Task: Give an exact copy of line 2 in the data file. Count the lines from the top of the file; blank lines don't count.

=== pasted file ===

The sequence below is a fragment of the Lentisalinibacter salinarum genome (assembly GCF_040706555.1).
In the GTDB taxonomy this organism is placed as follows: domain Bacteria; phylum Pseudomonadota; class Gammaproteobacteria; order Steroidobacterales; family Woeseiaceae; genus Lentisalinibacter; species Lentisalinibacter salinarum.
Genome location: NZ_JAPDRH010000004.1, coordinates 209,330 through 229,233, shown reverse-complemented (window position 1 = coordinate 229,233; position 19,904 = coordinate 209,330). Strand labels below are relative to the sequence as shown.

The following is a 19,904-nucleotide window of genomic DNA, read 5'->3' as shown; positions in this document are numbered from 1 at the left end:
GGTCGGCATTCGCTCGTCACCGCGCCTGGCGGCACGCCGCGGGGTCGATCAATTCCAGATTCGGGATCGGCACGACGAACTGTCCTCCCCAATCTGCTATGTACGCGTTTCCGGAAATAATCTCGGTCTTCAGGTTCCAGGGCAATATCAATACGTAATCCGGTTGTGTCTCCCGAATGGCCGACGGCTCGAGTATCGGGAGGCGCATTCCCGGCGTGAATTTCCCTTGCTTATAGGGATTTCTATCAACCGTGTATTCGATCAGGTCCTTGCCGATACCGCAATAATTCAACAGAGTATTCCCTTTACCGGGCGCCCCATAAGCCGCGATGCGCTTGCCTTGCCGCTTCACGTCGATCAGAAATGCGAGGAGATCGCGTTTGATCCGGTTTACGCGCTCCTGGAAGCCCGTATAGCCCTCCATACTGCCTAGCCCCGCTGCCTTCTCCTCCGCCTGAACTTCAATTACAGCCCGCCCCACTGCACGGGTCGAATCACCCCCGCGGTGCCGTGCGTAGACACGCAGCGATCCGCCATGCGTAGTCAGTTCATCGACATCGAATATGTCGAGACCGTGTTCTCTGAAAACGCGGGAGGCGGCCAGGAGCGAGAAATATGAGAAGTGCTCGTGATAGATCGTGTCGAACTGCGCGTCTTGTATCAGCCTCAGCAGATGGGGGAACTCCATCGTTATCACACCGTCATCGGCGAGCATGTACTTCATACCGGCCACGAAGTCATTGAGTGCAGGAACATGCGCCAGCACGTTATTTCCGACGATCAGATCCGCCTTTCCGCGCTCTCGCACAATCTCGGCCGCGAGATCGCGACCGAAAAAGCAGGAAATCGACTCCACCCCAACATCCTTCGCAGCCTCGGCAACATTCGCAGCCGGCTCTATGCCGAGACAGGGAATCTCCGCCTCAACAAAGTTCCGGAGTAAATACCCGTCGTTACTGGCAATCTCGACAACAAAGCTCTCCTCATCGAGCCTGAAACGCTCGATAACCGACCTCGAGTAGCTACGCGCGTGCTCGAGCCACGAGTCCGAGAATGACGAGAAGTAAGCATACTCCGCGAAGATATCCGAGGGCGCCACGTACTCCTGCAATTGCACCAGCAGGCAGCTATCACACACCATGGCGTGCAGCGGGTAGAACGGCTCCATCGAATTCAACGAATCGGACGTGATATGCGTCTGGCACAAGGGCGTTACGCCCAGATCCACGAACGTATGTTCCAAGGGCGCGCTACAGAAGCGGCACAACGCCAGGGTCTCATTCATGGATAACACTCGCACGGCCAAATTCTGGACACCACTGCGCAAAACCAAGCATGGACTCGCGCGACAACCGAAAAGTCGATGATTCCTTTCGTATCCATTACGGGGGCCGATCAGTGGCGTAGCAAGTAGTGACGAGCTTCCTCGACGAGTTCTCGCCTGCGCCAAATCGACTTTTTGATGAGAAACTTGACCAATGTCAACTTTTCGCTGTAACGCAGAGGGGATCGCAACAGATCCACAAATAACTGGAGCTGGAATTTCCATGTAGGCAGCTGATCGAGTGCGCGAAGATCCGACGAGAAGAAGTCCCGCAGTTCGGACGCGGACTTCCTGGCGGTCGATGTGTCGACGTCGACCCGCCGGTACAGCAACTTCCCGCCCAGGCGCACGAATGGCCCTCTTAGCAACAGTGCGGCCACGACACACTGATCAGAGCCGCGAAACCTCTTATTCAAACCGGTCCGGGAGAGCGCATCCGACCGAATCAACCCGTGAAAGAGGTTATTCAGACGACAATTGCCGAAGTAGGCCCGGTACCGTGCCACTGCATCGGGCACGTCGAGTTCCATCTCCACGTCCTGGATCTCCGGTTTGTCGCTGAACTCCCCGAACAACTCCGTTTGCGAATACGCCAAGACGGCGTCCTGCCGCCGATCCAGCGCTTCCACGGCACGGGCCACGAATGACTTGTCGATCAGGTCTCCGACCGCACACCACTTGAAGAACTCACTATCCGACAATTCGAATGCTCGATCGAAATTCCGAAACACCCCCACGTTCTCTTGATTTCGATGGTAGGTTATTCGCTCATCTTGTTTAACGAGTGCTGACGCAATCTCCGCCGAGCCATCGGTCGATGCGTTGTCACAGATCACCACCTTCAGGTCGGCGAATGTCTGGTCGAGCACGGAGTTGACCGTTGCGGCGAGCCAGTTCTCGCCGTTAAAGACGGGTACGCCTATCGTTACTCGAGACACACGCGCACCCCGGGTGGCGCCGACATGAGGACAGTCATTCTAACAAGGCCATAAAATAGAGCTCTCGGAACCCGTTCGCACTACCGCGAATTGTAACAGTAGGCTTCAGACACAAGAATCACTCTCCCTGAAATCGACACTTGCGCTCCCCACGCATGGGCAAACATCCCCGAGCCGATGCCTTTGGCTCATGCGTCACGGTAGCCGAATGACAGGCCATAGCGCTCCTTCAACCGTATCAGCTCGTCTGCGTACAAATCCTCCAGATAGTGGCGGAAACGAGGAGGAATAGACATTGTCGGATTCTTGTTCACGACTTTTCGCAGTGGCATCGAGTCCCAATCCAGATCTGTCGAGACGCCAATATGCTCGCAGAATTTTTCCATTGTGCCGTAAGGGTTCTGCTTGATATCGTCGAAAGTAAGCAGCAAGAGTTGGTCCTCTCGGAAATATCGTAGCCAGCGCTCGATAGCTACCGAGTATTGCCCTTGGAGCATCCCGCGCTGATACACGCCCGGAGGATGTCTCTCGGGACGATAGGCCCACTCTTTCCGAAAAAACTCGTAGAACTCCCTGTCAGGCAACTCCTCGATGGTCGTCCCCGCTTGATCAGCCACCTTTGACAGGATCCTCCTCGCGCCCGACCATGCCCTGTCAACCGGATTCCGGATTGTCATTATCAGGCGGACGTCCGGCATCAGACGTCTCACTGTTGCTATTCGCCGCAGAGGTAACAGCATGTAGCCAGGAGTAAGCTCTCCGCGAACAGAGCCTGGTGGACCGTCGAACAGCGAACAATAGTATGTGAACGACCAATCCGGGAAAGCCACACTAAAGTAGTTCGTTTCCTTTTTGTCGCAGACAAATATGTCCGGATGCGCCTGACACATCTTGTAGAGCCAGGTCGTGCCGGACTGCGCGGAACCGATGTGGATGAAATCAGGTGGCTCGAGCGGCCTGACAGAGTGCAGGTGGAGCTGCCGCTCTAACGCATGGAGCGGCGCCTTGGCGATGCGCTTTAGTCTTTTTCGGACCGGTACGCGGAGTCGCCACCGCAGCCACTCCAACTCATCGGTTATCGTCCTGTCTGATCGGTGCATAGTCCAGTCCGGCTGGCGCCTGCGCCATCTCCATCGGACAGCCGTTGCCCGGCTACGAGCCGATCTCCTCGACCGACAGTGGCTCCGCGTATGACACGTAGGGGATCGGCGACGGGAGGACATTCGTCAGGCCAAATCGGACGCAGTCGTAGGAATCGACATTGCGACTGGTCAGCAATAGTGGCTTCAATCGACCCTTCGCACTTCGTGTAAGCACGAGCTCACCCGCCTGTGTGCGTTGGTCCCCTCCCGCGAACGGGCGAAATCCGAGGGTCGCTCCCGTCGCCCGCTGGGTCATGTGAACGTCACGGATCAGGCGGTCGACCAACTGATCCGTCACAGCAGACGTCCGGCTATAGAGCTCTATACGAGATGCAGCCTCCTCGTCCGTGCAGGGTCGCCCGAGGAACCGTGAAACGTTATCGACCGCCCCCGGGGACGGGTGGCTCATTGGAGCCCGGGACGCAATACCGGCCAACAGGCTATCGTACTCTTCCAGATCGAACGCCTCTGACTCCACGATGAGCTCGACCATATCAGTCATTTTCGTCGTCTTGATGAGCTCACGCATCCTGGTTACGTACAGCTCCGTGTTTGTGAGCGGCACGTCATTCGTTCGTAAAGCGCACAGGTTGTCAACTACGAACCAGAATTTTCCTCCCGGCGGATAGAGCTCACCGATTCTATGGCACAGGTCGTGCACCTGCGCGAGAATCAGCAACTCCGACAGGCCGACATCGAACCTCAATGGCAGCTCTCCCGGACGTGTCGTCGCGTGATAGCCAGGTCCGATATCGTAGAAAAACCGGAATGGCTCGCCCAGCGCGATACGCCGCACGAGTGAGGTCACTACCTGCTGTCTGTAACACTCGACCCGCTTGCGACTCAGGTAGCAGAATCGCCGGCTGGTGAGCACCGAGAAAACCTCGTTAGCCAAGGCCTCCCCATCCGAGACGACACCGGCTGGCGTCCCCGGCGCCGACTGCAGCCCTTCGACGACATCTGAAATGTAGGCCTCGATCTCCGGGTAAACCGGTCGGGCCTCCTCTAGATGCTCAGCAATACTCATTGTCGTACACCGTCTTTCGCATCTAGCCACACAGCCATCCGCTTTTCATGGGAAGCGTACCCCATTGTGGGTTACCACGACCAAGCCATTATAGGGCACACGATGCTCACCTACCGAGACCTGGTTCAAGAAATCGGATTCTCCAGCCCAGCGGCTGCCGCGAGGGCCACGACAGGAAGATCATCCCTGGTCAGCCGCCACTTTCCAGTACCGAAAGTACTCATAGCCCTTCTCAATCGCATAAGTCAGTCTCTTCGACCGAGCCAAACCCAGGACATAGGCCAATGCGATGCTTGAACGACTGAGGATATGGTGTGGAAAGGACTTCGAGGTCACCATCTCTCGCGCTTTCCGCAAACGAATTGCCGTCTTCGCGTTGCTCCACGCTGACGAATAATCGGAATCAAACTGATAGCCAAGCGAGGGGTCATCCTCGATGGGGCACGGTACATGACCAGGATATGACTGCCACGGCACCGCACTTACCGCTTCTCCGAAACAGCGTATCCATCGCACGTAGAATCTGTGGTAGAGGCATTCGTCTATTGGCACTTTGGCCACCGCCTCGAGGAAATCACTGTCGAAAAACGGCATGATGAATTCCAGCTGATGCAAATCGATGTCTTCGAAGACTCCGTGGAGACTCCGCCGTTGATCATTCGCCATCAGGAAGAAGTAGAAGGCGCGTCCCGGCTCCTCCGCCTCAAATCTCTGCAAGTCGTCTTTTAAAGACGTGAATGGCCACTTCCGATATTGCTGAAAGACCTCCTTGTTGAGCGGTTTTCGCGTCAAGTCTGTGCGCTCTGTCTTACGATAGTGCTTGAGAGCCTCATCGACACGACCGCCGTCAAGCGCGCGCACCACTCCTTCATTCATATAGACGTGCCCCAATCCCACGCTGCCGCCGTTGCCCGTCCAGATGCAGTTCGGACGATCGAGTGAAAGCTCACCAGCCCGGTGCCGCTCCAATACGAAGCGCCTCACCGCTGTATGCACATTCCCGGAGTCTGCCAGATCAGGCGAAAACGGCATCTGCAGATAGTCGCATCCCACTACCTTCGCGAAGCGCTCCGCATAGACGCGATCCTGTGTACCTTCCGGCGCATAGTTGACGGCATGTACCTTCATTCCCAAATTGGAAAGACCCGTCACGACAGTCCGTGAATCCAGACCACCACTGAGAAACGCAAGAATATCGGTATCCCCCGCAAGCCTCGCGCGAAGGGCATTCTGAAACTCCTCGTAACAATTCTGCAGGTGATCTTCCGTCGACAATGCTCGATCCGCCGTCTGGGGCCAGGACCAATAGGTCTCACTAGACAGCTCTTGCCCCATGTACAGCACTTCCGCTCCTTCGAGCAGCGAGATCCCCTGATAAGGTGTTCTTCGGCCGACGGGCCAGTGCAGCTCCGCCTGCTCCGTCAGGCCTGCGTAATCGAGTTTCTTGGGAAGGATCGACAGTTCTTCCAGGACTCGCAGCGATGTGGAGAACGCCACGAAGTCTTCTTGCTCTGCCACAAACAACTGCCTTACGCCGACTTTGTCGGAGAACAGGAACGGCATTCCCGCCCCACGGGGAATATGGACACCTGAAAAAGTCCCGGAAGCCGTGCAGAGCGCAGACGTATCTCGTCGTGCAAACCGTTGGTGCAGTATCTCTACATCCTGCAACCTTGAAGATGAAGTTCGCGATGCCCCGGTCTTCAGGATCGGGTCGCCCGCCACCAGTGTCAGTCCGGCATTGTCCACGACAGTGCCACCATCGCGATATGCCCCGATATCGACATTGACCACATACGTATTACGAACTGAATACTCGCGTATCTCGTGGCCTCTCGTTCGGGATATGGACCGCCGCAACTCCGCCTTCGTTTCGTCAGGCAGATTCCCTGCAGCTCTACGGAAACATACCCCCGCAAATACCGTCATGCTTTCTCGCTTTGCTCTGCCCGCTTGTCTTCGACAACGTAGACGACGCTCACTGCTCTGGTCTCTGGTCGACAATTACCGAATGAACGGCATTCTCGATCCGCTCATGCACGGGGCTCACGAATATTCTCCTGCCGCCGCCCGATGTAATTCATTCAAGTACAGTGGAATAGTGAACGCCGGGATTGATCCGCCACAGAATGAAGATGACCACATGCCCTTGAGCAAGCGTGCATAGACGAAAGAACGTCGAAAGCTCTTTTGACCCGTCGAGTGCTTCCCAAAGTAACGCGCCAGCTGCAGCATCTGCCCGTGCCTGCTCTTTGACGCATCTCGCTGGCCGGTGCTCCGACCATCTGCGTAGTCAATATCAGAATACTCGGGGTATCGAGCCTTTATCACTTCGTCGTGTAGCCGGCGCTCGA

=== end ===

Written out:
In the GTDB taxonomy this organism is placed as follows: domain Bacteria; phylum Pseudomonadota; class Gammaproteobacteria; order Steroidobacterales; family Woeseiaceae; genus Lentisalinibacter; species Lentisalinibacter salinarum.